roadfork's picture
Do GMO crops that have been engineered to resist herbicides, result in foods that contain either the herbicides themselves, or byproducts of the plants' metabolism of herbicides? If yes, can these herbicides interact in negative ways with human (or other animal) gut microorganisms?

A:Expert Answer

Food safety is an important part of the assessments that researchers conduct on herbicides. For your first question regarding herbicide residues, you might find it useful to look at a previous response on GMO Answers that addresses that question: http://gmoanswers.com/ask/if-roundup-safe-human-consumption-trace-amounts-food-then-it-safe-drink-it-if-not-where-line. Also, actual data on pesticide residues in the U.S. food supply are regularly collected by USDA Agricultural Marketing Service (AMS). The 2012 Annual Summary once again confirms that pesticide residues on foods are at levels below the tolerances established by the EPA and do not pose a safety concern. For more information, please visit the USDA AMS website.

 

Regarding your second question, the role of gut microbes in maintaining health is currently a hot topic in science and in the media. There is a lot of work being done in this area, and there is good evidence for a role of gut microbiota in some clinical diseases.

 

Recently, the German BfR, the scientific agency of the Federal Republic of Germany that is responsible for preparing expert reports and opinions on food, reported that it finalized a reevaluation of glyphosate, which stated, “A research project initiated by BfR and performed by the University of Veterinary Medicine in Hanover investigated the influence of a glyphosate containing herbicide on microbial metabolism and communities in ruminants. The results of this study are summarized in the draft suggesting that there is no negative impact on the microflora in the rumen. In particular, there was no indication that Clostridium bacteria might multiply under the influence of glyphosate.”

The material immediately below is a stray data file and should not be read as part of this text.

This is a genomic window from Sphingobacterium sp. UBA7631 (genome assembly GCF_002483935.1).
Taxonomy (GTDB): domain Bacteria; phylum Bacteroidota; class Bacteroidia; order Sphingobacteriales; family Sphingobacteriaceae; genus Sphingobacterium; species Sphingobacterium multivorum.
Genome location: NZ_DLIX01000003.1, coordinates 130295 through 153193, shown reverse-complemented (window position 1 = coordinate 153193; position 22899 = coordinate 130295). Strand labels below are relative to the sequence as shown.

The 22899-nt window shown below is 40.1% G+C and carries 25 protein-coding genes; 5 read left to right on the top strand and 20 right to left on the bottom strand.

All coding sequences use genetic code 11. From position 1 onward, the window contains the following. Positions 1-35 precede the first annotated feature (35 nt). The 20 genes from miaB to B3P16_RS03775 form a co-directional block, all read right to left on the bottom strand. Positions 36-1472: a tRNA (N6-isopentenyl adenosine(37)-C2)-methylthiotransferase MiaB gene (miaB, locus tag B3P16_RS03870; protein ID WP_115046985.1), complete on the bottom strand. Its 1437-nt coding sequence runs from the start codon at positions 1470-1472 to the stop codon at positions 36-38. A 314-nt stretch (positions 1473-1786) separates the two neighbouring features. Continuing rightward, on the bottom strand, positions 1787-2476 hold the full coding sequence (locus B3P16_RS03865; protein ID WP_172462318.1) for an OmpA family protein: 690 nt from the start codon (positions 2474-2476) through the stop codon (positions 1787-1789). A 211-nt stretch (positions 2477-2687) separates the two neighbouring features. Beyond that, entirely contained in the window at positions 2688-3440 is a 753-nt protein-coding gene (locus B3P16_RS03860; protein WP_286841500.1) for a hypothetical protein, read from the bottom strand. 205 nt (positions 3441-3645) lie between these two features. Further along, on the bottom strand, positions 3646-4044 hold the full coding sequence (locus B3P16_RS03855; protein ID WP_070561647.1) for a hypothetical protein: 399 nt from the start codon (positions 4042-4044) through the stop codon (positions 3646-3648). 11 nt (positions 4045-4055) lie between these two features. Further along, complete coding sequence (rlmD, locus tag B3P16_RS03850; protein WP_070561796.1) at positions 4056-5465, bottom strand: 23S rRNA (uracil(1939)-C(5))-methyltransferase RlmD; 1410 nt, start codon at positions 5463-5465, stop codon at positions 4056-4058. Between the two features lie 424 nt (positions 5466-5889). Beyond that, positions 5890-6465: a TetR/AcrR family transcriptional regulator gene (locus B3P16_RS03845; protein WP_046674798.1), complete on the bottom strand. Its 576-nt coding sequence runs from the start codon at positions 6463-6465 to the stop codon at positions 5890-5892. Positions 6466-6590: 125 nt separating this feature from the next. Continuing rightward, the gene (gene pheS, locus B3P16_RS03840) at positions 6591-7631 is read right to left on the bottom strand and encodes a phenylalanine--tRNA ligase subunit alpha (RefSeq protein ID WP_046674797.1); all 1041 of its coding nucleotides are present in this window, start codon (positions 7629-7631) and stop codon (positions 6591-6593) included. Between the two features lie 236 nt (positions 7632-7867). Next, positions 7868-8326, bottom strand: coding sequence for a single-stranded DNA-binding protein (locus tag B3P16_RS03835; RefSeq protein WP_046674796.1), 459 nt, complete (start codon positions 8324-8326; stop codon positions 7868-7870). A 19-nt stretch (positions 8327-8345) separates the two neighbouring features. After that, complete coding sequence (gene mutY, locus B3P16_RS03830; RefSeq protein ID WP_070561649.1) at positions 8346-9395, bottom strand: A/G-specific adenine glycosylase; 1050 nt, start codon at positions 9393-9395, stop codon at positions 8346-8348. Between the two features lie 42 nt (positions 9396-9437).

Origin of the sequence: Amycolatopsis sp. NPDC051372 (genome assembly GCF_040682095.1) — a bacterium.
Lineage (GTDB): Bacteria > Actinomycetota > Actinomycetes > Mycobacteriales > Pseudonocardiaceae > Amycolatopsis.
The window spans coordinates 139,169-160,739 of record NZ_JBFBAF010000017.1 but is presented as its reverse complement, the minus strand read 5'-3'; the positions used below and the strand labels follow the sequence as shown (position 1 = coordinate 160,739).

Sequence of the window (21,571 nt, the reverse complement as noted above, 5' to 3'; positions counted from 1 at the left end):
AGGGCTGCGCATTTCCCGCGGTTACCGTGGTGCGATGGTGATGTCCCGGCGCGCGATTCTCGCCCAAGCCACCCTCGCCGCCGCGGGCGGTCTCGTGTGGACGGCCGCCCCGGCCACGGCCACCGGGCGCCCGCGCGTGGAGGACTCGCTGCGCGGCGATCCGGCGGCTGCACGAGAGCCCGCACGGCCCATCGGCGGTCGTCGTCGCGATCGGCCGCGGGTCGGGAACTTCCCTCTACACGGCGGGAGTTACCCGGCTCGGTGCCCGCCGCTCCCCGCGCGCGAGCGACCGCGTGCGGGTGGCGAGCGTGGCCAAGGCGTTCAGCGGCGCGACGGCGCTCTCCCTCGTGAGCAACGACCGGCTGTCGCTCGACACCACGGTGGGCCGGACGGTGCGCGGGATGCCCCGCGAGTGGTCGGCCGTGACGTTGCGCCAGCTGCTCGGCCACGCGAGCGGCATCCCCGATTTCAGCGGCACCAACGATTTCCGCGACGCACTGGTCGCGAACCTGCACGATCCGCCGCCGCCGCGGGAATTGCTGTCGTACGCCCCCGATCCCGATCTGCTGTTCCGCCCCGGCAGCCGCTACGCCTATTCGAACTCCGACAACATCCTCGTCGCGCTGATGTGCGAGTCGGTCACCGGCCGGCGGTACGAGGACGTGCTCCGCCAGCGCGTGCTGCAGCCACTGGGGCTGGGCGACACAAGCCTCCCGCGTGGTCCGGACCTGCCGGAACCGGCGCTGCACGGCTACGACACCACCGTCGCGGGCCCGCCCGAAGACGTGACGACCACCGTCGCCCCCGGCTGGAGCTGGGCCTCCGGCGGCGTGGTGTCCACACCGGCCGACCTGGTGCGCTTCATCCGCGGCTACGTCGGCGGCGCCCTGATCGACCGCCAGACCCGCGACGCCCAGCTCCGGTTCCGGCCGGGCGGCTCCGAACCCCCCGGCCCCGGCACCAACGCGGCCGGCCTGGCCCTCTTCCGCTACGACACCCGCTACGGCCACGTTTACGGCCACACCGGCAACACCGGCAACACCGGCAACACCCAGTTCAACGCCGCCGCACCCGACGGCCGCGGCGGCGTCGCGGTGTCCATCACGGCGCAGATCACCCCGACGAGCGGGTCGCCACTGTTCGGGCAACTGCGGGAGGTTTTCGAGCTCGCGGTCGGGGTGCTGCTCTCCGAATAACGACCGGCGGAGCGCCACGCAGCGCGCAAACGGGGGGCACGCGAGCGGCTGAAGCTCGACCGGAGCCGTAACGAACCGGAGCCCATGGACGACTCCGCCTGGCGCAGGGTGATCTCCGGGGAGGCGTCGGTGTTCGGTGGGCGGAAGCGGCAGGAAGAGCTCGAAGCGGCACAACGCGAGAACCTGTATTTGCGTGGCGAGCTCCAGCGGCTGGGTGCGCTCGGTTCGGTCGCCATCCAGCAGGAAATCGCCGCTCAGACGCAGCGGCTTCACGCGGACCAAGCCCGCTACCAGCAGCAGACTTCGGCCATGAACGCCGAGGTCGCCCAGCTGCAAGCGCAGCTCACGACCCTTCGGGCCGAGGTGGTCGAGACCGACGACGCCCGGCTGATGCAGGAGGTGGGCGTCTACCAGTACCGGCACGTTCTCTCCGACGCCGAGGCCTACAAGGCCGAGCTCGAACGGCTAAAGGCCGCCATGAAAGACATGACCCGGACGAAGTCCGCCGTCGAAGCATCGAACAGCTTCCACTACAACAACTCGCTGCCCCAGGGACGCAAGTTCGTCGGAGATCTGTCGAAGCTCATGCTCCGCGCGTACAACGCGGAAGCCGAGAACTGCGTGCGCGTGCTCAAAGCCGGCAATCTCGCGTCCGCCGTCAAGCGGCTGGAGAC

One critical factor in this study is that it uses a well-recognized technique that uses a mixed population of organisms under conditions designed to more closely simulate the complex matrix of feed and microbes than pure cultures grown in purified media. Previous studies have used pure cultures with purified media that don’t account for synergy in metabolism for mixed populations and may make them more susceptible to pH changes.

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Rickinreallife's picture

There have been repeated assertions that glyphosate resistant crops are "drenched", "doused", "sprayed with massive amounts" etc of glysophate. You can put the amount actually applied in some perspective. Using a Perdue University extension publication "Understanding Glysophate to Increase Performance" [http://www.extension.purdue.edu/extmedia/GWC/GWC-2.pdf], the highest rate of application recommended for three examples on page 5 of the document was for late season control of Ivyleaf Morningglory, at 60 oz./acre of the Roundup Weathermax formulation. The actual active ingredient in Roundup (i.e. glysophate) is for ease of calculation purposes about 1/2 the product by weight (it is usually a smaller percentage). There are 4840 square yards in an acre. At application rate of 60 oz / acre, that is 12/1000th of an ounce per square yard. Since glysophate is only 1/2 of the product, the amount of glysophate applied per sq. yd. would be 6/1000th of an ounce. You would be applying about an ounce of glysophate on an area of about 167 square.

Another way to look at it, this link is to an article that discusses typical corn seeding and harvest population rates for both dryland and irrigated corn in Nebraska [Row Spacing and Seeding Rate Recommendations for Corn in Nebraska --http://ianrpubs.unl.edu/epublic/pages/publicationD.jsp?publicationId=1591]. Note the average plant population at harvest is 29,000 plants / acre for irrigated, and 21,850 plants / acre for dryland corn. Take the sixty ounces of Roundup in the highest application rate from the Perdue study discussed above, divide that in half to reach 30 ounzes / acre active ingredient. Now, divide 30 oz by 29,000 plants to arrive at .001 oz / plant (or 1 oz per thousand plants) in irrigated corn assuming 100% of the application falls only on corn or in some manner makes its way into the corn crop even if not applied directly to the corn. Now suppose as much as 1/2 of the sprayed product falls on the growing corn or migrates to the corn (a high assumption), that is .0005 oz glysophate per plant. The numbers for dryland are .0013 ozs per plant (assuming 100% applied product is absorbed by corn) or .000565 ozs per plant (assuming 50 %).